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For three years now, the once-promising diabetes medication rosiglitazone (Avandia) has been waiting for the axe to fall. Sales plummeted after a linked the drug to a sharply increased risk of heart attack.
Since then, re have only confirmed that rosiglitazone increases heart attack risk in diabetic patients by 30 to 80%. Equally damning was data showing that this is not a class effect common to the thiazolidinediones – in fact rosiglitazone’s direct competitor pioglitazone has a fairly good cardiovascular risk profile.
Many diabetologists have suggested that rosiglitazone remains a useful option in reducing glycemia, so long as it’s used with care, and only in patients without heart problems. But pioglitazone’s better showing really kicks the last leg out from under this argument. Rosiglitazone delivers nothing that pioglitazone doesn’t, except for extra cardiovascular risk.
Rosiglitazone has had a Health Canada warning in its monongraph since 2007, issued a few weeks after the FDA gave it one of their notorious “black box” warnings. Its indications for use were also tightened considerably. Since then, sales have fallen by about two-thirds. The end has been drawing near, and this time, Health Canada beat the FDA to the punch.
From now on, the drug will only be prescribed in Canada if patients sign a consent form acknowledging that they’re aware of added dangers of heart attack, angina and heart failure, plus unspecified “other risks”. The patient must also certify their awareness that “there are other options to treat my diabetes.”
The physician, meanwhile, is enjoined not to use rosiglitazone-containing products except in cases when “all other oral antidiabetic agents, in monotherapy or in combination, do not result in adequate glycemic control or are inappropriate due to contraindications or intolerance.”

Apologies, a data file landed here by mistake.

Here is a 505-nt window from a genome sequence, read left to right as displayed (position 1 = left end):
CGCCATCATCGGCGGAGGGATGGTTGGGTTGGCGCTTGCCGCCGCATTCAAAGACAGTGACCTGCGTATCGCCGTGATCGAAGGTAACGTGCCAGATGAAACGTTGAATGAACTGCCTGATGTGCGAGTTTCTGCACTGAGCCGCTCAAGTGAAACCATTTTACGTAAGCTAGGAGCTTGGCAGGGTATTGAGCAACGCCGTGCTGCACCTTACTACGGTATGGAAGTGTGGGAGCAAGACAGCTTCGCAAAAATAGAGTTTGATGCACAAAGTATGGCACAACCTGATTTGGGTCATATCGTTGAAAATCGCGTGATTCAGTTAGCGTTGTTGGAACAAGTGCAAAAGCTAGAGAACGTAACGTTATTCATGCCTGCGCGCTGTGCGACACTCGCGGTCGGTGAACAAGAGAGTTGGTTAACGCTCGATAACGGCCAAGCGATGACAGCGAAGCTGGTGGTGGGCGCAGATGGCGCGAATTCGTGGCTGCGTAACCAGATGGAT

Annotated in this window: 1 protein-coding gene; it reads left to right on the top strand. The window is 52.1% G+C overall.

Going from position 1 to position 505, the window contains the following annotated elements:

So farewell, then, Avandia. Neither patient nor physician is likely to go along with that, especially when there’s a boatload of promising new diabetes drugs hitting the market. Drugs whose hidden pitfalls, if any, have yet to be revealed.
What lesson may be gleaned from all of this? One reason rosiglitazone’s dangers went unnoticed for so long is that, while the drug brought much more cardiovascular risk than placebo, the effect was less noticeable when compared to other antihyperglycemic drugs like sulfonylureas and even the reliable standby metformin – because all of these drugs also increase the risk of lethal heart problems.
It may seem odd that, when cardiovascular disease is the thing most likely to kill diabetic patients, we routinely treat diabetes with drugs that increase the risk of cardiovascular disease. It seems even odder when we consider that there’s a safe, cost-free way to reduce blood sugar that actually improves cardiovascular health … that is, exercising and eating a healthy diet of low glycemic index foods.
Oddest of all, surely, is the fact that so many patients are apparently more comfortable with the idea of popping multiple pills with potentially grim side effects than they are with the idea of eating a few more vegetables and a bit less ice cream.
Posted by David Elkins and others at 2:29 PM